True Spies (leftwing edit)
30 August 2016 | BBC
This three-part BBC documentary series was broadcast in 2002. It reveals how the British Secret State spied on so-called “subversives” in the media, trade unions and political organisations. Through the use of surveillance, infiltration and informants, MI5 and Special Branch worked together to disrupt legitimate political action.
The versions featured on this page have been re-edited to remove most of the rightwing bias found in the original broadcast versions, and therefore have shorter running times.
Episode 1 — Subversive My Arse
Investigates how the British “Secret State” has spied on its citizens, including actor Ricky Tomlinson, for decades. MI5 and Special Branch began to spy systematically on the likes of the Marxist Tariq Ali and the young Peter Hain, then anti-apartheid campaigner.
Subversive My Arse features a remarkably candid interview with the Special Branch officer who had the file on Ricky Tomlinson and with Tomlinson himself who had no idea that he was being spied on. A clearly shocked Ricky Tomlinson told the programme: “I'm totally gobsmacked. If they can do it to me, they can do it to anyone.”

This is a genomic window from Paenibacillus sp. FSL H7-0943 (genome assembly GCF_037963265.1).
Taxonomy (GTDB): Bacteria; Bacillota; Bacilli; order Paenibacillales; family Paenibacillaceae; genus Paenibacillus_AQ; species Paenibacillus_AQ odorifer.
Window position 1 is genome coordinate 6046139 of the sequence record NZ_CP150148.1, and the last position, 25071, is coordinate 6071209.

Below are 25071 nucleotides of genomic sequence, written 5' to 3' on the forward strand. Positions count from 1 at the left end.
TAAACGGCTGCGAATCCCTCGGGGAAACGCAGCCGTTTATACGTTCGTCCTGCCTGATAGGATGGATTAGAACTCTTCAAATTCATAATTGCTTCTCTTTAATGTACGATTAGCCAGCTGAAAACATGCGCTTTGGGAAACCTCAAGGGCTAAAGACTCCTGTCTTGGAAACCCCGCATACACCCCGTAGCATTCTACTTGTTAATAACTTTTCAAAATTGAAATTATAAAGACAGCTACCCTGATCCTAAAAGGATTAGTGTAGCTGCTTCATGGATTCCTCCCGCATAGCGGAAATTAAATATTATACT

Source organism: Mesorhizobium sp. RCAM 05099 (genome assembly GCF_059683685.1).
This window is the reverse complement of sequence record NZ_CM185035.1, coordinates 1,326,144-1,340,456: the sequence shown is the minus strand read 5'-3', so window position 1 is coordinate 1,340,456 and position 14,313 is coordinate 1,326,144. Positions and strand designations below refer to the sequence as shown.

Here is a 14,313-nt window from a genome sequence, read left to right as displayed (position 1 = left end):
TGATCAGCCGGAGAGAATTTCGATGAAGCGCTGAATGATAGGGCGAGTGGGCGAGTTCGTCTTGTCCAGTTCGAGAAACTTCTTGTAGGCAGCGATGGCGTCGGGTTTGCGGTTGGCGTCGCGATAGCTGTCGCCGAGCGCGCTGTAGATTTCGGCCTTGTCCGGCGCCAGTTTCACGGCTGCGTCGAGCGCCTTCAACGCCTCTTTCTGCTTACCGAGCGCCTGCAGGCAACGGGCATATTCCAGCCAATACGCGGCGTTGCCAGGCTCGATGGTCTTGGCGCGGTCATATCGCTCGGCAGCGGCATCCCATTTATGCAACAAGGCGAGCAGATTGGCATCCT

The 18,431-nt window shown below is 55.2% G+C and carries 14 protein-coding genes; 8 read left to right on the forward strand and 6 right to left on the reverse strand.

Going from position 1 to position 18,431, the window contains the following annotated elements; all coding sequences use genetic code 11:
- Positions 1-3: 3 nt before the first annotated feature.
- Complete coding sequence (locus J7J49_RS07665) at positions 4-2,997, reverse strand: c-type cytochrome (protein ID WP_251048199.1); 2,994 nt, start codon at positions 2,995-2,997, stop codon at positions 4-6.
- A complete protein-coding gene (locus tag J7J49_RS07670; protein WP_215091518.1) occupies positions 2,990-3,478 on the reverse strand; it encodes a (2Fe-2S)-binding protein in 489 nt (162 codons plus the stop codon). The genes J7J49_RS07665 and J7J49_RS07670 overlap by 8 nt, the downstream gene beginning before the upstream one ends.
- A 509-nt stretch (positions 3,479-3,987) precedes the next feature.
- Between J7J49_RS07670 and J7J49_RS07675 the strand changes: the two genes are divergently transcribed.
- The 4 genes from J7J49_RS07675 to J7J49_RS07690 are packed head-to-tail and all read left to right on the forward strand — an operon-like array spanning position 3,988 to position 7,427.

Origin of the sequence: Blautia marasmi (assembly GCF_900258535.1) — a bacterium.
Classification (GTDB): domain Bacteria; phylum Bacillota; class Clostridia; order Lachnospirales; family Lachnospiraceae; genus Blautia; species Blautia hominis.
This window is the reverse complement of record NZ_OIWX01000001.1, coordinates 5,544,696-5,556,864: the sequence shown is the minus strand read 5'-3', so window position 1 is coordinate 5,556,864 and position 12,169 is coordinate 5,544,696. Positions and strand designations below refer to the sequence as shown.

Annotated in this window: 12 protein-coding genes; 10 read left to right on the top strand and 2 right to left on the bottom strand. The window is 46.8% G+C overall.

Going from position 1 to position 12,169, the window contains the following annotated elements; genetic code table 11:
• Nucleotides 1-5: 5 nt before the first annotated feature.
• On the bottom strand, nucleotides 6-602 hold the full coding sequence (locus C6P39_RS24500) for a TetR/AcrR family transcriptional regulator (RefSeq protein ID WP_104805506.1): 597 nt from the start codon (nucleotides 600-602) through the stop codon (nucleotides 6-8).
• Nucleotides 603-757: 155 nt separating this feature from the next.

The programme also scrutinises the issue of vetting, both at the BBC and elsewhere; and it looks at the extraordinary lengths to which the police would go to in order to secure access to intelligence.
Episode 2 — Something Better Change
Reveals how MI5 and Special Branch infiltrated leftwing groups and spied on union leaders Arthur Scargill and Derek “Red Robbo” Robinson. Now, for the first time, top Special Branch agent handlers — and their agents — describe how they responded to the so-called “subversive” threat by infiltrating groups such as the Workers Revolutionary Party.
The spies tell with astonishing candour how it felt to live with the constant fear of compromise and their victims respond, often with horror, when told of the extent to which they were being spied upon.
Something Better Change reveals startling new evidence to show how the Secret State, with Mrs Thatcher at the helm, dealt with the perceived bogeymen of the day.
Targets included Red Robbo, a shop steward at British Leyland's troubled Longbridge car works, Derek Hatton and his fellow supporters of the Militant Tendency and last, but most comprehensively of all, Arthur Scargill and the miners during the strike of 1984–5.